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As threats against judges soar, some speak out

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(CHARLOTTE, N.C.) — A Greenville, South Carolina, man pleaded guilty on Friday for sending a threatening letter to a federal judge that read, in part, “I have watched you leave the courthouse numerous times and plotted to get my revenge.”

Authorities say the handwritten letter goes on to say, “you best to make sure they lock me away for good cause I’m going to kill you or blow that courthouse up.”

That man, Alvin Parks, was already being held at the Greenville County Detention Center on other charges.

Judge Laura Beyer, who sits on the U.S. Bankruptcy Court in Charlotte, North Carolina, told ABC News that the case, while not involving a bankruptcy judge, is a reminder that “these threats are real.”

“I think we all feel pretty protected at the courthouses when we are here, but it’s the unknown threat, when we are away from the federal courthouse,” she said.

The incident, just one of the skyrocketing number of threats to federal judges, underscores just how dangerous the judicial profession has gotten.

The cases before federal bankruptcy court judges, in particular, deal with very personal issues, from divorce proceedings to someone’s business and that could raise someone’s temperature, according to two judges who spoke to ABC News.

“The bottom line is whoever is in front of a federal bankruptcy judge is in a very stressful situation,” said Judge Mitchell Herren, whose bankruptcy court is in Wichita, Kansas. “Their businesses, their homes, their cars, their financial independence, those things are all often at stake.”

The people who appear before bankruptcy judges can range from wealthy lawyers to people who might not have a lawyer at all.

“The process of bankruptcy is very complicated and tedious,” Herren said. “And the folks that don’t have lawyers, often, there’s no one to shepherd them through that process. That, right there, can create a unique kind of security concern because people are very stressed. They’re oftentimes at threat of losing something very near and dear to them be it their home or their car or their business or their retirement account if they thought someone’s payment of a debt to them was going to be their retirement.”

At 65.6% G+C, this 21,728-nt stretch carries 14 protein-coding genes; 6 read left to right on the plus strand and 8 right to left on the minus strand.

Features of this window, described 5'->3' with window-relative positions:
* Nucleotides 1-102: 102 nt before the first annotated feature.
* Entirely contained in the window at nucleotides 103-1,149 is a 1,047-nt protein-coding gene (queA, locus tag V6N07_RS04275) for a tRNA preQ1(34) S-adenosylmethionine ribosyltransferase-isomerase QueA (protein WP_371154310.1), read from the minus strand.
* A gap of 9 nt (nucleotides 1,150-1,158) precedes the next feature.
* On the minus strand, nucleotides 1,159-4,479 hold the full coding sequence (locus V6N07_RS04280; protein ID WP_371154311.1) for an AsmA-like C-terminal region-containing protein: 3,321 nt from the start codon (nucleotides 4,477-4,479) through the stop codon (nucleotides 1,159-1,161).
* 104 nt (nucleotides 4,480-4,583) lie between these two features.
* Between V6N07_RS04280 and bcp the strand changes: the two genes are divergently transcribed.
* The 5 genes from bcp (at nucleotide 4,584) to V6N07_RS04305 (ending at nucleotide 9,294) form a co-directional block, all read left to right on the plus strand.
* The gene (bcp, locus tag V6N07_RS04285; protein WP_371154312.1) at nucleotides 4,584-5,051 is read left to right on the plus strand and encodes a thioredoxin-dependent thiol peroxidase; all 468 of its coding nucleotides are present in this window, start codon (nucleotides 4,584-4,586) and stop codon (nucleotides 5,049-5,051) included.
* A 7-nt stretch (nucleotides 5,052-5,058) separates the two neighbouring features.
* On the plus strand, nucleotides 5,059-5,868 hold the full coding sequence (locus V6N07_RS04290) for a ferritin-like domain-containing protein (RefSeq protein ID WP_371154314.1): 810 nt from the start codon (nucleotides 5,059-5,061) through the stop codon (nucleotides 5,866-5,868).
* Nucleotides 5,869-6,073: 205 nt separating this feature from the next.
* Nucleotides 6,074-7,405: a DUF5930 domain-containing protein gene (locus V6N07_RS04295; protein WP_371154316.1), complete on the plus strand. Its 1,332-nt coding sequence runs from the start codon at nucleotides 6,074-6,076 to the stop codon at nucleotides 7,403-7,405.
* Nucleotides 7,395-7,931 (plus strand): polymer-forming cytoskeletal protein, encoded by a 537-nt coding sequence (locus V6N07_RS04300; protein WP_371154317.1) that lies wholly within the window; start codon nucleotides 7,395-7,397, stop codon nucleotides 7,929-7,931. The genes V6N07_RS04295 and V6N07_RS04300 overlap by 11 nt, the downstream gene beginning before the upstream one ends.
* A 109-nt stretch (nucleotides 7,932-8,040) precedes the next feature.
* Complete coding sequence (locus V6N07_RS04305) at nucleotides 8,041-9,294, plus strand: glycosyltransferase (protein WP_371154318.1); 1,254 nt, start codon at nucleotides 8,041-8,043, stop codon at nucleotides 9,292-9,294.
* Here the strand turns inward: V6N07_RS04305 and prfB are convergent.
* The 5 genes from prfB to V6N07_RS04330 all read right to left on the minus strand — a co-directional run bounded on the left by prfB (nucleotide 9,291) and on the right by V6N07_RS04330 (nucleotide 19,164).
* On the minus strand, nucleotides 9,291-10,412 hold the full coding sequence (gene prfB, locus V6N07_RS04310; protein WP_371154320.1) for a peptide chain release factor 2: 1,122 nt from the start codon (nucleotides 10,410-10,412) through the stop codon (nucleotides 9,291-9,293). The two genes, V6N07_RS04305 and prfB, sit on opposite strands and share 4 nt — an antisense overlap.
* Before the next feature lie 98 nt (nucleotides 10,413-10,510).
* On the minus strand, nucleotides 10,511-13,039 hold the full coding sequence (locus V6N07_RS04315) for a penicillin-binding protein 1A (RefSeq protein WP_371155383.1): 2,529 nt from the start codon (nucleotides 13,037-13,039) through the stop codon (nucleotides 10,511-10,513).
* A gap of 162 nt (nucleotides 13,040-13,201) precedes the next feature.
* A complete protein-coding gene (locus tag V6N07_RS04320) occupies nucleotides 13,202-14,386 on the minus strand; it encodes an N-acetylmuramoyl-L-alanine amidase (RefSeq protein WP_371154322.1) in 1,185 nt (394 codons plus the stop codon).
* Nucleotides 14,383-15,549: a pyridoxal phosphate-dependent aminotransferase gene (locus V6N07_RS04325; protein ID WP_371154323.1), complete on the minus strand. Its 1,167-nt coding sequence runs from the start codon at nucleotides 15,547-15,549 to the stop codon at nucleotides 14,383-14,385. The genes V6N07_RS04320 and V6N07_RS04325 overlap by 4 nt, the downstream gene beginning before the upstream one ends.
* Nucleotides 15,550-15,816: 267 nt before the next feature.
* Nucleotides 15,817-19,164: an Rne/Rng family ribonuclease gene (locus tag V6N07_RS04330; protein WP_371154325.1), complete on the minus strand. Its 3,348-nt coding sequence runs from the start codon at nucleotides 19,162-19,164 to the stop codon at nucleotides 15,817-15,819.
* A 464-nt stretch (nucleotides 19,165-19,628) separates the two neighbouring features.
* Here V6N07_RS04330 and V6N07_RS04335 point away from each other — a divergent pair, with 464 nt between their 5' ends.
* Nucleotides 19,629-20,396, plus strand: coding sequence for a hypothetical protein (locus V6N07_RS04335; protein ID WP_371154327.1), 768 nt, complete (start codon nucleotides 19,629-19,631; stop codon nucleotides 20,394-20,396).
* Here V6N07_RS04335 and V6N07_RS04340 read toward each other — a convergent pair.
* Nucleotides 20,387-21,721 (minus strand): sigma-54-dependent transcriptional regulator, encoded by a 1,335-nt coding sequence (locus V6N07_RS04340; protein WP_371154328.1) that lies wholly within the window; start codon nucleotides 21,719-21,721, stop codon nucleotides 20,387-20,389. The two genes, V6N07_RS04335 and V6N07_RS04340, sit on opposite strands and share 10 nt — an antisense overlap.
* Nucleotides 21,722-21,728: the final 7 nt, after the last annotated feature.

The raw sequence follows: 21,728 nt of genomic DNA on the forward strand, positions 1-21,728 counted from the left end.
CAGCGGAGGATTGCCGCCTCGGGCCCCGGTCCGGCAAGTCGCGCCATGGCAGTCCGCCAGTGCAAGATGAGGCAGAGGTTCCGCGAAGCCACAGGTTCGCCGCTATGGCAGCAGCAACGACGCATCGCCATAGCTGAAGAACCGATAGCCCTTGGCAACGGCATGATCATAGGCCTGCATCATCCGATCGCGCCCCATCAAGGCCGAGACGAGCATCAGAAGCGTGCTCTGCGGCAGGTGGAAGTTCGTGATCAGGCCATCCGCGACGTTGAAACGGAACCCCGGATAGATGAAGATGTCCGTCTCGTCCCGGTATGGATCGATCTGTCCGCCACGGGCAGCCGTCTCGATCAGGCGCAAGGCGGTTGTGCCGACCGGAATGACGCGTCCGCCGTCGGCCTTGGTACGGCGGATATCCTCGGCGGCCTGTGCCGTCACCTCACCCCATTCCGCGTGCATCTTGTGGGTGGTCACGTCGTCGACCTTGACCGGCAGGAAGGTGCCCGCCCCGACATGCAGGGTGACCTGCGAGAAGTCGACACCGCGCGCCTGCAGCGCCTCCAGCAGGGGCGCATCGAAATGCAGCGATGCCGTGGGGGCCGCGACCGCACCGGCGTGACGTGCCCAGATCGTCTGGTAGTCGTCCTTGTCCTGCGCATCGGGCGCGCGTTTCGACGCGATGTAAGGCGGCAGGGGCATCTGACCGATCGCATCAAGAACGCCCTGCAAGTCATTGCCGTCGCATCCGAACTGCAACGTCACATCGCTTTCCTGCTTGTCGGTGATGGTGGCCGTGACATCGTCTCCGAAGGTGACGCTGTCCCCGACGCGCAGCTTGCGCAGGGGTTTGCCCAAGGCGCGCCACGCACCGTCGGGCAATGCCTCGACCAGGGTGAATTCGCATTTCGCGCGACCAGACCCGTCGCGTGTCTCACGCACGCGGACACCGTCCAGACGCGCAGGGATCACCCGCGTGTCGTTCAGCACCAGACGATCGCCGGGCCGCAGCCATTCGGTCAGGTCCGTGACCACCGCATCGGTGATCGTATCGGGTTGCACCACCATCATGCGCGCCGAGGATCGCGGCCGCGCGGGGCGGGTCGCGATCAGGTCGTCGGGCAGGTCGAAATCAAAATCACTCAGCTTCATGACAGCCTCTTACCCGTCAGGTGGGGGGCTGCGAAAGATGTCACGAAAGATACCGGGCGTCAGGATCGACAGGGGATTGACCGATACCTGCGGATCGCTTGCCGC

Herren said it is “very easy,” under these circumstances, “for emotions to run very high.”

“When people have trouble understanding that process, sometimes distress kind of overwhelms them and it just becomes easier to call it all a conspiracy theory. And the judge who might have made a decision against them can often become the bad person in the mix in their eyes,” Herren said of what can happen in bankruptcy court. “And so that’s one of the ways to describe the security threat that occurs in bankruptcy courts and we live in a day and age where people seem at times increasingly willing to lash out emotionally instead of trying to handle their frustrations in other ways.”

Threats to federal judges and prosecutors saw a triple-digit increase in 2023, according to statistics released by the U.S. Marshals Service in February. In 2023, there were 457 federal judges targeted with threats and 155 federal prosecutors, the agency said.

Judge Beyer told ABC News security for federal judges starts with engaging with the U.S. Marshals whose responsibility it is to protect judges.

She cited the widely publicized case of a county judge in Nevada who, when handing down a sentence, was seen on video being attacked by a defendant who lunged over the bench.

“We really have to react and not just an active shooter type situation, but a situation like happened in Nevada, or what if there’s a medical emergency in the courtroom, or what if there is a fire while we have a court room full of people, but I’ve been on the bench since 2011 I don’t remember talking about these things so much in the past, and just seems to be front of mind these day,” Beyer said.

Both judges say they don’t believe threats to federal judges are going to hinder the quality of candidates wanting to be federal bankruptcy judges.

“I do not think that it has served as a hindrance or as something that has prevented otherwise qualified candidates from applying,” Beyer said, citing her conversations and reviewing applications from an open position on her bench. “And frankly, if someone called me and asked me, should that be something that keeps them from applying for the position, I would say, no , I mean, am I sort of conscious and aware of my surroundings and do I try to be vigilant at all times? Yes, but do I feel uncomfortable? I don’t.”

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